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Surprised at Christmas

Surprised at Christmas
I feel sorry for pastors at Christmas. They show up to preach about the stories we've heard each year for decades. And they've preached the same texts for years, perhaps even tiring of their own explanations. I pastored a church for two years so that meant only two Advent seasons, which I easily filled before needing to repeat myself.

Perhaps we know Christmas too well. We no longer allow the stories to surprise us, shock us, challenge us. 

A two-year-old around can help bring back some of the wonder. On Saturday, we trekked to Bethlehem to experience the biblical account of the birth of Jesus. A local church puts on an incredible "Journey to Bethlehem" living nativity in the woods behind the church. With a couple hundred volunteers, they take visitors on a trail to get a taste of life on that holy night. I remembered the event from my childhood. But this time I enjoyed it even more as I watched my son soak it in. 

The event started in a room in the church decorated to be a humble home in Nazareth. As the cloaked family talked to us (their extended family members), Roman soldiers burst into the room to announce the need to travel for a census. As a soldier first barked out a command from behind us, my son jumped and spun around. His eyes never left the solider and his mouth never closed. 

I worried he might be too frightened. However, as the "head" of our family started to leave to lead us on the journey, my son leapt up, ran past several other people, and dutifully followed right behind the man's robe. He was hooked. Along the journey, we met shopkeepers on the edge of Nazareth, other travelers, shepherds, magi, thieves, more soldiers, and lots of animals. At each station, my son stopped and stared, taking it all in. Then he faithfully marched on to follow our leader into the dark woods.

My son showed surprise as the events unfolded that helped me realize which parts of the story I knew too well. As the shepherds spoke to us, we waited in anticipation for the angels to appear since we thought the little guy would enjoy them. Instead, he stared at them with a mix of confusion and fright. But that's probably exactly how the shepherds felt! Otherwise, the angel wouldn't have needed to say, "fear not." We make the angels out to be sweet, angelic beings singing pretty lullabies. But it was likely terrifying to be a shepherd that night. Later, my son still isn't sure what to think about the angels. He says they scared him and then adds they didn't scare him. I guess the jury's still out.

As we arrived in Bethlehem, we were met by more Roman soldiers to be counted and taxed. As the solider yelled and threatened us, I chuckled - especially as he moved my wife's scarf to see who was hiding behind the Eskimo-like bundling. As we walked away from the station, my son looked up, shook his body, and said that guy scared him. He has repeated that each time we've talked about Bethlehem since. He rightly captured the emotion of the moment. While I noted their fake swords, he saw dangerous, imperial might. Maybe we would think about Christmas differently if we read the stories from a position of less power and security.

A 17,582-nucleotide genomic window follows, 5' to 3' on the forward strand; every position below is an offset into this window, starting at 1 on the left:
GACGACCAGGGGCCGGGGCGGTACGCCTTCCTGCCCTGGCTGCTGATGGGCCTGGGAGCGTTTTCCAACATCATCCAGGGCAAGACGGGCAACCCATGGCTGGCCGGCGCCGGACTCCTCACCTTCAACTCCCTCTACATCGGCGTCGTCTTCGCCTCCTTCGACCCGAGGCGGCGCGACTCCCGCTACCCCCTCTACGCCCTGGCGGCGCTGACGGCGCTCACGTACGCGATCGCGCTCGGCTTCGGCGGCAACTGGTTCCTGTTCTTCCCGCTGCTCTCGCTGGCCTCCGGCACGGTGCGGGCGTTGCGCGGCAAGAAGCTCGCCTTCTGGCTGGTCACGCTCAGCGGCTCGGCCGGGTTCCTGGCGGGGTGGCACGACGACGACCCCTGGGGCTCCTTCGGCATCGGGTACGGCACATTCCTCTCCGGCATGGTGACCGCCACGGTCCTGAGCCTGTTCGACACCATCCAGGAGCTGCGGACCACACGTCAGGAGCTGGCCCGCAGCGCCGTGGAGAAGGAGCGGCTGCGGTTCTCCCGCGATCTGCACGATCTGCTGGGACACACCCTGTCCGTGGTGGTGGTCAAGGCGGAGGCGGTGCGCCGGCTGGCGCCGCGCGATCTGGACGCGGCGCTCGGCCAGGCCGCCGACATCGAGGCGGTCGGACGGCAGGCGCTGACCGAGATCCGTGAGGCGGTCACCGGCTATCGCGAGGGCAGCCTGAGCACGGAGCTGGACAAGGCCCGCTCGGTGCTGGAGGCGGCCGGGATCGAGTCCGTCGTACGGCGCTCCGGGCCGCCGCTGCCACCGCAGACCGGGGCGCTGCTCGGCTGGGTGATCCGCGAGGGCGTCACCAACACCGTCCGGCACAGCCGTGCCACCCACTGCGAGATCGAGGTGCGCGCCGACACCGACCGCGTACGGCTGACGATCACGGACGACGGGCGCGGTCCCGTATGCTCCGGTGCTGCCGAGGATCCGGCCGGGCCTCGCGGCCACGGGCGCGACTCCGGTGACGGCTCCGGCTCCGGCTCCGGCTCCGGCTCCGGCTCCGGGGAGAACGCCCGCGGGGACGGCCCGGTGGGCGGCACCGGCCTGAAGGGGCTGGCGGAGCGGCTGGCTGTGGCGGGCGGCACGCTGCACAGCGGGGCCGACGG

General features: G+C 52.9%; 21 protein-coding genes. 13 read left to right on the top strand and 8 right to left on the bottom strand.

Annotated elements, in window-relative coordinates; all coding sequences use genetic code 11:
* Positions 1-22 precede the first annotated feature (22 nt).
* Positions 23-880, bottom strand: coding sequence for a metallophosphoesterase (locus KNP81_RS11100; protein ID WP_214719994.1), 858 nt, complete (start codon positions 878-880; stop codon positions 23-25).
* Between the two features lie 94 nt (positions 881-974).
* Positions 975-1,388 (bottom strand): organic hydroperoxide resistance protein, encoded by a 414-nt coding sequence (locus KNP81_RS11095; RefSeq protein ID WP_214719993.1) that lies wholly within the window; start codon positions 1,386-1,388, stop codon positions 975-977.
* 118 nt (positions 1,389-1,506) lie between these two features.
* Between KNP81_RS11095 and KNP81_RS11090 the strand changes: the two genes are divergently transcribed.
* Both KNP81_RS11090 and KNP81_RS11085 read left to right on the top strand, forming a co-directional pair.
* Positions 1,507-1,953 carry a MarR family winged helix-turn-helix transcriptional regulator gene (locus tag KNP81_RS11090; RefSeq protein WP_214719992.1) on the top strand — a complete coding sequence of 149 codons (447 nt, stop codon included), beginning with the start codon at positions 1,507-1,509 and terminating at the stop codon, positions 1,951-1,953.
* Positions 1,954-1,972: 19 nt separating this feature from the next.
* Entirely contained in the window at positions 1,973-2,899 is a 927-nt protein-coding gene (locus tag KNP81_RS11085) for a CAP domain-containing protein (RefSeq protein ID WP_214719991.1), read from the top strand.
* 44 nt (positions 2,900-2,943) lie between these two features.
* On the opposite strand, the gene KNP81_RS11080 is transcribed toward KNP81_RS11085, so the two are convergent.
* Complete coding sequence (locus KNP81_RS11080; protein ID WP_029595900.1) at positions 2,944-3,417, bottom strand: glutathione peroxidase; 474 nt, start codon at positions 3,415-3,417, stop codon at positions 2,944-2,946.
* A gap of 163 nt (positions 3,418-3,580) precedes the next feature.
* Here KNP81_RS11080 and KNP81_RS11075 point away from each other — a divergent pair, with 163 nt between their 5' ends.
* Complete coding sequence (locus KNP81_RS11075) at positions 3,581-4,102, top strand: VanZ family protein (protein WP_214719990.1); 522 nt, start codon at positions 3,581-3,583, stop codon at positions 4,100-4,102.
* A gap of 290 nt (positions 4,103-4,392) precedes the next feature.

Fortunately, we saw a bunch of animals, which helped him not worry too much about the soldiers. Sheep, goats, and donkeys. What could be better than that?

As we approached the stable with Mary, Joseph, and baby (doll) Jesus, my son visited with goats at the back of the stable. He couldn't see anything and didn't seem to realize what Mary and Joseph were telling us about. We were late getting to the stable and had to hang out in the back with the goats because he spent so much time with a donkey. He kept reaching out for it and yelling "hi, donkey!" So for the first time all night we were in the back of the pack.

But as everyone else headed back to the church, my wife suggested our son go up and look. He seemed shy at first, but Mary invited him up. He got his own personal time with the three and got to go see the baby Jesus up close. Later we asked him what his favorite part of Bethlehem was, fully expecting him to say the donkey (he does a great "hee haw"). Nothing else had earned nearly as excited of a response. However, he quickly responded, "I like baby Jesus." He still gives that answer, which makes me feel like an excellent parent!

I looked at the doll version of Jesus and felt disappointed (even though it was too cold for a real baby), but my son soaked it in with wonder. While I saw it, he experienced it. We took him hoping he'd learn more about Christmas, but perhaps I'm the one who needs the lesson.


  1. Great reminder of the true meaning of Christmas

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